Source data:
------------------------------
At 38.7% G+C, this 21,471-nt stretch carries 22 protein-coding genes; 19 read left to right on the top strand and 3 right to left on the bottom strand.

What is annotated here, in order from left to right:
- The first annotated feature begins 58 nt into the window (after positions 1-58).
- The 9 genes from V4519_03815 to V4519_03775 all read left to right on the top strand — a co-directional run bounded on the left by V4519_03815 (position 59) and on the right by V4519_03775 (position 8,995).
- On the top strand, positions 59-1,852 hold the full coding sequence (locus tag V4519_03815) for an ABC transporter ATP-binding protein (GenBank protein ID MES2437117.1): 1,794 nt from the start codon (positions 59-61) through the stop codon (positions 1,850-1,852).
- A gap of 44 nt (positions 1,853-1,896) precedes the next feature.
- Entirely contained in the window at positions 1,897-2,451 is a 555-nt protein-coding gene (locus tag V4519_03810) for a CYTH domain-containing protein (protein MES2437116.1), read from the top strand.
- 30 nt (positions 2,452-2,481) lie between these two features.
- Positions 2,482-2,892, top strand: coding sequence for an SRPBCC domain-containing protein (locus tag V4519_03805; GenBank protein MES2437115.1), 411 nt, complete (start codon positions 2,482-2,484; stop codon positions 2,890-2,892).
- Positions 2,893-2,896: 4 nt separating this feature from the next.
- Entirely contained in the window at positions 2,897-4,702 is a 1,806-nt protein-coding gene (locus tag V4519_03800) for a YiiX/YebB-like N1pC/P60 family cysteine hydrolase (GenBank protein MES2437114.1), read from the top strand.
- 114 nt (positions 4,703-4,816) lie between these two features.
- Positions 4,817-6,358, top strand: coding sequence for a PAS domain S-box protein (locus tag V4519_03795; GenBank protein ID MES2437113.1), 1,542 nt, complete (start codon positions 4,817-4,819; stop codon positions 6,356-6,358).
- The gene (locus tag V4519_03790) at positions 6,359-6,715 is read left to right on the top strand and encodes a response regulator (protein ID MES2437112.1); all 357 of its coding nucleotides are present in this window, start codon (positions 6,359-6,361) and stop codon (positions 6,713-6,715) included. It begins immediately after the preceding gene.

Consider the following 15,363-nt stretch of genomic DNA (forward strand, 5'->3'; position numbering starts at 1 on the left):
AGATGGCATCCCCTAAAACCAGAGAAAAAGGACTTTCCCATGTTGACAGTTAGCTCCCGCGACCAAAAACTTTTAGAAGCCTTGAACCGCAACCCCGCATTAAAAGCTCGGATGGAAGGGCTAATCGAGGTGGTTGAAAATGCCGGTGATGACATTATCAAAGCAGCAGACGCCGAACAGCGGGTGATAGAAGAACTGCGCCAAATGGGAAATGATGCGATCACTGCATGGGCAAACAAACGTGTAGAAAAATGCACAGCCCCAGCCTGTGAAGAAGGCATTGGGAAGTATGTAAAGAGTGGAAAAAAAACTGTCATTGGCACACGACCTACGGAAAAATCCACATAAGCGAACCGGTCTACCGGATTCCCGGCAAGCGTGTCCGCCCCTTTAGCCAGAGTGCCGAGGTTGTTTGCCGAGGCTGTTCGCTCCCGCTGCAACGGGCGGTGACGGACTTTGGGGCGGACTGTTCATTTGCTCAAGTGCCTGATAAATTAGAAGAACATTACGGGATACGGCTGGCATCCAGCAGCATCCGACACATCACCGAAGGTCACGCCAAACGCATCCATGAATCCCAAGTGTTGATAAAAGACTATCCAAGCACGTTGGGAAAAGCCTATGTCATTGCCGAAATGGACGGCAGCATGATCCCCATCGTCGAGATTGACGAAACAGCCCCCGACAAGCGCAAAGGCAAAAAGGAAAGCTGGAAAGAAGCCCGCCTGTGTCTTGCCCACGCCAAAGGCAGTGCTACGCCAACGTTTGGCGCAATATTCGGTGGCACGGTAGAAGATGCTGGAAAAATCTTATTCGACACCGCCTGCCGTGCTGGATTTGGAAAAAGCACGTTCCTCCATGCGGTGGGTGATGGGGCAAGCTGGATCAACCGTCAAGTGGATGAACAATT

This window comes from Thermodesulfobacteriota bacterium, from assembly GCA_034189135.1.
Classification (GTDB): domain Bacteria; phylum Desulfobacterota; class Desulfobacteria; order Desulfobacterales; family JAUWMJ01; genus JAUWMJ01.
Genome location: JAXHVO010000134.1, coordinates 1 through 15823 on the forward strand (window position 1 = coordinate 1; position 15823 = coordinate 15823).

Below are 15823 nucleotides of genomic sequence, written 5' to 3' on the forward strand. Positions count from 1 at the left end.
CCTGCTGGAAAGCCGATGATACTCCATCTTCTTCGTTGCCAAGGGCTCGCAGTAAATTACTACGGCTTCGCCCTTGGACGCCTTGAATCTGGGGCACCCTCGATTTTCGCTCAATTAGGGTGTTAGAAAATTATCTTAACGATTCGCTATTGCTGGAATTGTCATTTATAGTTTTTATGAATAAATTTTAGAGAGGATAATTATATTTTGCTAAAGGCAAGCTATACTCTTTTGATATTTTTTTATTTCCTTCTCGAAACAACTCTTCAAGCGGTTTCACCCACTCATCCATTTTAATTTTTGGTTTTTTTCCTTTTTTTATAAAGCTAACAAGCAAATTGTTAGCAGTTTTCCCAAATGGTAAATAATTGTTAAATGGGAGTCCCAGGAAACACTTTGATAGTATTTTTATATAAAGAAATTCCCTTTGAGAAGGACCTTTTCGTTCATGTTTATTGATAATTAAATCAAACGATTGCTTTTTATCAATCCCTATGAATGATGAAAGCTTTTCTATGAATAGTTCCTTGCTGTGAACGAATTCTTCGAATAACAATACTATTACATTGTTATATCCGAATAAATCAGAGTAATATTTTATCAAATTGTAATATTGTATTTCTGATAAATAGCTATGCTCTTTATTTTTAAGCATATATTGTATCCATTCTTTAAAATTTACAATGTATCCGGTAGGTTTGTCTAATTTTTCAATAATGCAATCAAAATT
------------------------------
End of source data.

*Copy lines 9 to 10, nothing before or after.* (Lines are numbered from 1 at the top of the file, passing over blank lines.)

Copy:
- Positions 2,482-2,892, top strand: coding sequence for an SRPBCC domain-containing protein (locus tag V4519_03805; GenBank protein MES2437115.1), 411 nt, complete (start codon positions 2,482-2,484; stop codon positions 2,890-2,892).
- Positions 2,893-2,896: 4 nt separating this feature from the next.